Furcraea are freakin' fantastic! I've proclamied my undying love for all things bromeliaceous or agavaceous in the past, and my ardor shows no sign of abating. Here's why: These plants have a supremely sculptural quality, for my money, one of the best shapes in the whole plant kingdom. Its sturdy, meaty leaves thrust purposefully from the ground. Like broadswords, they parry the elements, slashing at wind, and cutting through the rain. The plant's resolute nature gives it an elegant, classical quality.
As a collector of plant oddities, I am always on the lookout for plants that are like little works of art, and consider my garden (at least parts of it), to be a living gallery of chlorophyllic, sculpturous shapes and textures-furcraeas fit right in. They also appeal because they are spineless-which is not to say they have no presence--on the contrary! What they don't have are spines, or, colloquially, prickers, stickers, thorns or whatever you want to call the lethal protrusions that make handling agaves a dicey proposition. Put a furcraea in a pot (or better yet, an urn), put the pot anywhere there's enough room, and presto-you have just improved the neighborhood. Sadly these things aren't hardy in my USDA Hardiness Zone 6 garden, but they seem content lolling away the winter in my basement, illumined by a few florescent lights. I photographed these specimens at the New York Botanic Garden, so not certain of the species or cultivar name but probably Furcraea gigantea 'Variegata'.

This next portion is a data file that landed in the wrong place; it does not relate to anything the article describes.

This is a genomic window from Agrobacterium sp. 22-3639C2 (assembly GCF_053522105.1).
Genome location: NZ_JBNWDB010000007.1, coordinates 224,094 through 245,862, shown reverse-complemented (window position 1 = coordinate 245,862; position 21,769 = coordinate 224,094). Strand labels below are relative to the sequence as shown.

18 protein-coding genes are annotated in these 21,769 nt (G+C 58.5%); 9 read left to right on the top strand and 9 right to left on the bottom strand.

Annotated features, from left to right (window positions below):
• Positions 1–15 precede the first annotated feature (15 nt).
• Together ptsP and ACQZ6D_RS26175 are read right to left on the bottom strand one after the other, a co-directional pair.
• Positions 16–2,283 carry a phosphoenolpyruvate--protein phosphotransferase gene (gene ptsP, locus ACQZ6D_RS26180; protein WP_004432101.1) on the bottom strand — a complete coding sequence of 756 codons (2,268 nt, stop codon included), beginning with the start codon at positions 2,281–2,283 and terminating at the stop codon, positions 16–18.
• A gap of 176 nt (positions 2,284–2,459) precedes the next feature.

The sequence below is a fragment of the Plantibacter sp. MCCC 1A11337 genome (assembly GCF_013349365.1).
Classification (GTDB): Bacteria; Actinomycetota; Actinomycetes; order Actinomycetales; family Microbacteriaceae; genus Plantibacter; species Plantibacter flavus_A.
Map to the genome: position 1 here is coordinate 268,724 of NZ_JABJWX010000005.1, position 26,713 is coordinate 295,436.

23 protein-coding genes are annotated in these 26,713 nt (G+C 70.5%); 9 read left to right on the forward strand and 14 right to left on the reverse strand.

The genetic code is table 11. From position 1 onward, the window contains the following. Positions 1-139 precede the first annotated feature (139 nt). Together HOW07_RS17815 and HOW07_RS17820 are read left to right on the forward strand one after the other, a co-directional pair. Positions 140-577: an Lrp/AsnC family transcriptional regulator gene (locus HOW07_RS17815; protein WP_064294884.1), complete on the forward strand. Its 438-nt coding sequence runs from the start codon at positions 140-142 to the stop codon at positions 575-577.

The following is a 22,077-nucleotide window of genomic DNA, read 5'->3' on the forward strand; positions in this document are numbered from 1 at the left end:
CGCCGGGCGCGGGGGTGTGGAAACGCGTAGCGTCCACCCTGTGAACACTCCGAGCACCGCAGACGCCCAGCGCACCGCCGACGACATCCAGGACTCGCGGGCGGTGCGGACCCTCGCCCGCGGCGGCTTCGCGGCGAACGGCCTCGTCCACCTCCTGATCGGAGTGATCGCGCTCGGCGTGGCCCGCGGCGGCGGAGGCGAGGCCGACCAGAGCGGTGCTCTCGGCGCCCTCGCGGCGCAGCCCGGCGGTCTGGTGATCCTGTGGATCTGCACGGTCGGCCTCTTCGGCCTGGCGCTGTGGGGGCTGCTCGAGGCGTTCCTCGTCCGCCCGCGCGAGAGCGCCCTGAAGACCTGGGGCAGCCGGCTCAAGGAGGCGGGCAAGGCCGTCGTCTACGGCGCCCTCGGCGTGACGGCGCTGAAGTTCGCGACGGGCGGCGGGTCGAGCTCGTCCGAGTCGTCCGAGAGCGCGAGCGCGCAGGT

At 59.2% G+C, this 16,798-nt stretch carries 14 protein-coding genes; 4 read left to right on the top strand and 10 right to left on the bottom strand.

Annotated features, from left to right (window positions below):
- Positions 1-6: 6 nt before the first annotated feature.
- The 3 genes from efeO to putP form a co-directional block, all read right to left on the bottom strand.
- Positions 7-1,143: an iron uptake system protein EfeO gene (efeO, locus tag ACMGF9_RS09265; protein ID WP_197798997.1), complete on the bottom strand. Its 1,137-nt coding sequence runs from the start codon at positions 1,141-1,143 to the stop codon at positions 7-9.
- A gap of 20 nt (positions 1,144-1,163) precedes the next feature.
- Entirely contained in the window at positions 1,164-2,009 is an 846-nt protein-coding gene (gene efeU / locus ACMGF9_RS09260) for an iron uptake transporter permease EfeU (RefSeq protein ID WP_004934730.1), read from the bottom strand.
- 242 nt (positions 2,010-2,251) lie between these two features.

Blogging about gardens, travel, and the cosmos. Basically,I'm a home gardener who's gone round the bend. I became interested in plants more than 20 years ago, during extended travels in tropical South America and Southeast Asia. Some of the tropical plants seen during those journeys, along with hundreds of other plants from all parts of the world, now grow in my ever-expanding garden. I’m a former newspaper photographer, travel writer and was managing editor at Fine Gardening magazine. I now design, write about, and photograph gardens. I give lectures about them too.